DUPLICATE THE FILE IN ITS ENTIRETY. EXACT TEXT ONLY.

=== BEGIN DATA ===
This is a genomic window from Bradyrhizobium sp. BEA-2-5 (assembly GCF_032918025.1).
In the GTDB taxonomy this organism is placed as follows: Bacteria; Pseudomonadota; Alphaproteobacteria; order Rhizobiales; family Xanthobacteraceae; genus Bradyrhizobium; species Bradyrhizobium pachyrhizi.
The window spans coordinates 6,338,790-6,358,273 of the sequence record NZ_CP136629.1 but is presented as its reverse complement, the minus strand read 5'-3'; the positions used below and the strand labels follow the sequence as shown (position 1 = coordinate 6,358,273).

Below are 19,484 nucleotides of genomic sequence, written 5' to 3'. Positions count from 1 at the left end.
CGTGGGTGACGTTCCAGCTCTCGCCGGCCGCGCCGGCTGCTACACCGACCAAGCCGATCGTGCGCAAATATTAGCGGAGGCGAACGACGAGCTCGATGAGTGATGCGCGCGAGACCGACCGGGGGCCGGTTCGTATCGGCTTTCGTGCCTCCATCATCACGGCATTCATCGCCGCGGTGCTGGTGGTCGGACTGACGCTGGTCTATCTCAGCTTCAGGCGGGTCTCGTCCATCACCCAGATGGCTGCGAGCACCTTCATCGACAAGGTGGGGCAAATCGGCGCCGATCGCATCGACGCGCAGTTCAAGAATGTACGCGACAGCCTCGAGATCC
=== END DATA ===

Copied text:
This is a genomic window from Bradyrhizobium sp. BEA-2-5 (assembly GCF_032918025.1).
In the GTDB taxonomy this organism is placed as follows: Bacteria; Pseudomonadota; Alphaproteobacteria; order Rhizobiales; family Xanthobacteraceae; genus Bradyrhizobium; species Bradyrhizobium pachyrhizi.
The window spans coordinates 6,338,790-6,358,273 of the sequence record NZ_CP136629.1 but is presented as its reverse complement, the minus strand read 5'-3'; the positions used below and the strand labels follow the sequence as shown (position 1 = coordinate 6,358,273).

Below are 19,484 nucleotides of genomic sequence, written 5' to 3'. Positions count from 1 at the left end.
CGTGGGTGACGTTCCAGCTCTCGCCGGCCGCGCCGGCTGCTACACCGACCAAGCCGATCGTGCGCAAATATTAGCGGAGGCGAACGACGAGCTCGATGAGTGATGCGCGCGAGACCGACCGGGGGCCGGTTCGTATCGGCTTTCGTGCCTCCATCATCACGGCATTCATCGCCGCGGTGCTGGTGGTCGGACTGACGCTGGTCTATCTCAGCTTCAGGCGGGTCTCGTCCATCACCCAGATGGCTGCGAGCACCTTCATCGACAAGGTGGGGCAAATCGGCGCCGATCGCATCGACGCGCAGTTCAAGAATGTACGCGACAGCCTCGAGATCC